3. Binary is not hard to understand and it is essential for any digital system. Having a grasp of binary is needed for a lot of digital logic. Both binary numbers and binary logic. Binary is one of the simplest things you will need to understand when trying to understand and learn about how CPUs work. There is only so far you can get without understanding and using binary. How do you properly explain a bus without binary? Does something simple like a bus just become a black box that carries signals? You can’t explain how any of the components work without binary really. How do you explain splitting up busses? Do you just say, this part takes the numbers from 0 to 15 and this part takes the rest of the numbers?

    You can maybe explain how a CPU works on a very high level but any digital system requires an understanding of binary so once you get down to talking about how any of it actually works you need to understand binary. Learning how it works in decimal and then trying to understand how it works in binary is probably harder than just learning it in binary in the first place, even from a high level.

    I’m all for simplifying concepts but a worthwhile simplification or abstraction needs to add something major or make it significantly easier and not have many disadvantages, this doesn’t do any of that just like a lot of abstractions actually are unnecessary and make things significantly worse, a good example of that is new HDLs or HDL alternatives.

    1. Calcutron-33 author here. I think I should clarify that my intention was always to quickly move onto RISC-V after the basic concepts of a processor became clear. Indeed you need to learn binary sooner or later.

      Having said that, my approach is by no means novel. It is an evolution of the Little Man Computer concept which has been quite popular. You can see it in several puzzle like games built around this concept. My sons have tried this kind of games and enjoyed them. If you want kids or teenagers to learn about processors it helps to lower the barrier.

      Keep in mind that I wrote this to target both people who have not yet entered university as well as people with a casual interest in microprocessors. I have been writing about microprocessors now for several years and had numerous people give me feedback over the years. I think what would surprise a lot of us who are software developers or hardware guys by trade is just how many people are willing to read about this kind of geeky stuff.

      I have had many financial analysts for instance read my articles about microprocessors, because they wanted to understand what Apple was doing with the M1. For that kind of crowd you cannot spend a lot of time on explaining binary number systems. It is doubtful that it will interest them. They are not interested in becoming professional software developers.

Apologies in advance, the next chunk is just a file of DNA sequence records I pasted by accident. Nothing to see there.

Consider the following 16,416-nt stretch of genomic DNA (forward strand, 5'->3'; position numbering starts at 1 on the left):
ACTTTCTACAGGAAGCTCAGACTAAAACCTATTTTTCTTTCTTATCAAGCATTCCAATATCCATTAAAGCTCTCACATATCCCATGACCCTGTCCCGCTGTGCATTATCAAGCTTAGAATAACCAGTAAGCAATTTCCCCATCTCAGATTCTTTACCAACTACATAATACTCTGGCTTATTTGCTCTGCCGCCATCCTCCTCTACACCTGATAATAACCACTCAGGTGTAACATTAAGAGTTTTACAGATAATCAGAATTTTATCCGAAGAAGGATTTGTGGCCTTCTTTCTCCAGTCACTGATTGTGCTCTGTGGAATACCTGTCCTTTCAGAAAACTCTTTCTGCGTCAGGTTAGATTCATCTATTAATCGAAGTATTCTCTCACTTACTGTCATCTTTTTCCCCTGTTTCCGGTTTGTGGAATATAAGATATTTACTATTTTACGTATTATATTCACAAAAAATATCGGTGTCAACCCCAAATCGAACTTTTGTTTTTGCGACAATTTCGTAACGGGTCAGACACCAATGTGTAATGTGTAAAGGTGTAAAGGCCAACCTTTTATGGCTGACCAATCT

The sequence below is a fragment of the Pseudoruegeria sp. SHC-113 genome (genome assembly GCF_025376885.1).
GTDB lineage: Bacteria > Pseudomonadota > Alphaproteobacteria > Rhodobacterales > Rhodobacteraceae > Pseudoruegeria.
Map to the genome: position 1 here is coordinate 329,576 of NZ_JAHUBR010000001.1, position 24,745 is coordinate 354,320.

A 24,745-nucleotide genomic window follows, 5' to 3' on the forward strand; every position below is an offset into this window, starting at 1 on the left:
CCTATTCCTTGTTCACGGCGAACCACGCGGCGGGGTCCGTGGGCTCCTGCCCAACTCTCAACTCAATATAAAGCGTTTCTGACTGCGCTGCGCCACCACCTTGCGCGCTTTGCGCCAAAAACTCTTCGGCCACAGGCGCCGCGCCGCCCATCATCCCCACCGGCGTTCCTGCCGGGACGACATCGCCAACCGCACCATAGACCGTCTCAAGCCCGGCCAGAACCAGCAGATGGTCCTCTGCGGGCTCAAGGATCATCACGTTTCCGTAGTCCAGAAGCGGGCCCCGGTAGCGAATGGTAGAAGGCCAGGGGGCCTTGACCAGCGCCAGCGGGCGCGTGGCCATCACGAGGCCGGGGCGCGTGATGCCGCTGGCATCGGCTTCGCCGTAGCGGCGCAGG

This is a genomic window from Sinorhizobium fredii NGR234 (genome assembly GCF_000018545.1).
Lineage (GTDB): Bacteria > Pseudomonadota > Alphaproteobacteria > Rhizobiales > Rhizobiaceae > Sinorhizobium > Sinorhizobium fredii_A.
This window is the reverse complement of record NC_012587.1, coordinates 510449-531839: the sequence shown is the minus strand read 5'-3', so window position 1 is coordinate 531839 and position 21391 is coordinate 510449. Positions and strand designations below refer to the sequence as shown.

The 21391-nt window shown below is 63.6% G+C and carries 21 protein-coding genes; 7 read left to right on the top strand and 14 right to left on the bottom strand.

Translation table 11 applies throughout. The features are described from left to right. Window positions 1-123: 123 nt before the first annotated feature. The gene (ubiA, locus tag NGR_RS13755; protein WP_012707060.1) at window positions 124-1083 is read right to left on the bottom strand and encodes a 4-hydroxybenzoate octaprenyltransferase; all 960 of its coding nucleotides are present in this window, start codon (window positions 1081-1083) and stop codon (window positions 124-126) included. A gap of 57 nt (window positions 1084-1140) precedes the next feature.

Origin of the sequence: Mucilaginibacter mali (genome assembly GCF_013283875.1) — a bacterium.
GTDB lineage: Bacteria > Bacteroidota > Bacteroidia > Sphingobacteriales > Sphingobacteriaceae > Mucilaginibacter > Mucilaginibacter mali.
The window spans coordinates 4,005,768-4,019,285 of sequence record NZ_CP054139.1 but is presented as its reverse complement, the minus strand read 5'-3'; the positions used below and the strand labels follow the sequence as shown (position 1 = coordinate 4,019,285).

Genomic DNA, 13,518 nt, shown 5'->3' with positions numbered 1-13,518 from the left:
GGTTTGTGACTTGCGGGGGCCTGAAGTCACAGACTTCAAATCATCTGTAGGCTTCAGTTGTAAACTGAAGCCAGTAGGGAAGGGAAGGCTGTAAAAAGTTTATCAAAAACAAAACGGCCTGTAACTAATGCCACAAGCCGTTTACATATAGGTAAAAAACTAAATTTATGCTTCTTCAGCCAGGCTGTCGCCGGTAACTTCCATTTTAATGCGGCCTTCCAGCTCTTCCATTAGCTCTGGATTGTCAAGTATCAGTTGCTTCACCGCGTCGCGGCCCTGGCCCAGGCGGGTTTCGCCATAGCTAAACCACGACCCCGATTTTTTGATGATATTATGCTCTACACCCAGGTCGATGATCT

There are many ways of abstracting buses. For instance the LMC basically treats a bus as just a path for a guy to walk around with a box with a number. When we still had human computers, calculation tasks got split up and somebody had to create charts detailing how calculations and information flowed through what was essentially a human organization. That is the beauty of abstractions. Information flows can be anything from an electric cable to a person carrying sheets of paper with notes to a desk.

  4. I first learned programming on an HP-25 programmable calculator. It was sort of like decimal assembler with a good math library linked in. Instructions like “ISZ and DSZ”, , etc. were a lot like a DJNZ type assembly instruction. This got me up to speed programming 8085’s quickly. The binary/hex stuff was fairly easy later, but those machines taught me about initialization, branches, loops, flags, indirection,storage, error handling and general structure which are essential concepts. I think the binary stuff creates a lot of confusion for a newcomer and is forcing him into unfamiliar territory immediately.

    BTW, as mentioned above, the HP Calcs up through the HP-48 used a 56 bit BCD architecture, 10m,4e with signs stuffed in cracks, this included the 41. The HP-71 and HP-48, released around 1990 used a new processor, the Saturn which extended this to 64 bits, 12m,4e,2s. Thought these HP calculators still exist, as of a few years ago, the old processors are emulated on modern low power ARM processors rather than HP custom silicon.

    Great project.

  5. I can’t believe no one mentioned Motorola’s MC14560/MC14561 BCD math duo. That came out in the mid 70s (and who did the make if for?). Also, no mention of Intel’s old (& new?) math coprocessors that did BCD floating point in addition to binary. Why was it so important? Someone above mentioned COBOL. Well, lots of big financial companies refused to use anything but BCD since they never trusted rounding and guard bits. Why use binary when it cannot express integers — see: